Ray Comfort addresses the well-known topic of the resurrection of Jesus from the dead—but is it really that amazing that God can raise people from the dead? Read this article to obtain a fresh insight on this widely-cherished topic.
September 10, 2018
“Then he took his staff in his hand; and he chose for himself five smooth stones from the brook, and put them in a shepherd’s bag, in a pouch which he had, and his sling was in his hand…Therefore David ran and stood over the Philistine, took his sword and drew it out of its sheath and killed him, and cut off his head with it. And when the Philistines saw that their champion was dead, they fled” (1 Samuel 17:40,51).
The story of David and Goliath is an icon of Scripture. Even those in the world know what happened. When they want to illustrate a fight with a giant of some sort, they often refer to it as “David versus Goliath.”
The Philistines had lined up against Israel’s army and day after day, each morning and evening, their champion taunted God’s people. Goliath’s taunting was so daunting, every soldier in Israel trembled.
But the Philistines did something that wasn’t too intelligent. They put all their eggs in one big basket: Goliath. They were so sure that no one could beat their nine-foot-ten giant, they made no provision for his defeat, and when he went down, they fell with him. When one shepherd boy took down their weapon of mass destruction, they were forced to flee for their lives. They didn’t have a second string to their bow.
The world puts all of their eggs in one basket when it comes to their salvation. They champion self-righteousness and make no provision for its failure to justify them on Judgment Day. But on that terrible Day there will be nowhere to flee. Not even the rocks will hide them from their enemy—Eternal Justice. And it’s because of that terror that we must do all we can to reach them with the glorious gospel.
Notice what it was that David had in his arsenal. He took in his hand his staff, five smooth stones, and, of course, his trusty sling. Without it, the stones would be useless.
God has given the Church the fivefold ministry listed in Ephesians 4:11: apostles, prophets, evangelists, pastors, and teachers. But notice that four of these are to serve within the Church, while the evangelist has a concern for those outside the Church—the unsaved. His passion and ministry is to equip the Church to reach the lost, and for that he carries, like Moses, a special rod of authority that moves the hand of God. On the day David met Goliath, it typified his God-given authority to take down the giant.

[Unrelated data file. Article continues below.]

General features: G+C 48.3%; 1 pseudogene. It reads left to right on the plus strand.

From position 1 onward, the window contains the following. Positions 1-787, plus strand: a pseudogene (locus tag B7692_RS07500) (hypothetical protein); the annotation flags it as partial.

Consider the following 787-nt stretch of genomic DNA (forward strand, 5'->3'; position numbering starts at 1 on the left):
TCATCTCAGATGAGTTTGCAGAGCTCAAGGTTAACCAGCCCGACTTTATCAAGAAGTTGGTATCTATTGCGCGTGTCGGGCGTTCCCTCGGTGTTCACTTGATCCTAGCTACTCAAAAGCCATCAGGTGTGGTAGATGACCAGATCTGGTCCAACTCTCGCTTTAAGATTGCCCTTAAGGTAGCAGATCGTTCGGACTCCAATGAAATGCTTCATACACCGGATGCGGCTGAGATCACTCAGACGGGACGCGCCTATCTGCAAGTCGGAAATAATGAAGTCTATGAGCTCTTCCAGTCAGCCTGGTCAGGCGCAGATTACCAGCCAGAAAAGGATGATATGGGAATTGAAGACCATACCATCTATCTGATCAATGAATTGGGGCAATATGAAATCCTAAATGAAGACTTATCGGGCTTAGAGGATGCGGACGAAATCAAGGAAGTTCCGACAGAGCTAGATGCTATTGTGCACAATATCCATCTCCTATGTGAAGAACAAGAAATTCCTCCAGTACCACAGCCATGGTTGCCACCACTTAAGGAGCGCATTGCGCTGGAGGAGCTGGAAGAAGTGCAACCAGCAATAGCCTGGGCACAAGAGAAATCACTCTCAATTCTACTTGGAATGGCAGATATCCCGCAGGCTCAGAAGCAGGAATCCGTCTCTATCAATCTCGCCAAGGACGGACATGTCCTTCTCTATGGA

We have been given authority in Christ: “And Jesus came and spoke to them, saying, ‘All authority has been given to Me in heaven and on earth. Go therefore and make disciples of all the nations, baptizing them in the name of the Father and of the Son and of the Holy Spirit, teaching them to observe all things that I have commanded you; and lo, I am with you always, even to the end of the age’” (Matthew 28:18–20).
“It’s the Law that gives the gospel its thrust. It’s the Law that makes the gospel message make sense to the unsaved, leaving a deep impression on his mind.”
In the gospel, we have been given one special smooth stone to defeat the enemy. But it does no good inside the Church; we must take the gospel in hand and place it in the sling of God’s Law as Jesus did in Mark 10:17. It’s the Law that gives the gospel its thrust. It’s the Law that makes the gospel message make sense to the unsaved, leaving a deep impression on his mind. The Law is a tutor that brings him the necessary understanding (Galatians 3:24). It gives him light, and it’s in his conversion that we get our victory and send the demons of darkness fleeing.
So when you face the daunting enemy, don’t forget the authority you have in Christ. Don’t forget the smooth stone of the gospel—because it’s the power of God to salvation (Romans 1:16). And don’t forget to put the gospel in the sling of God’s Law, to give it the thrust it is divinely designed to have.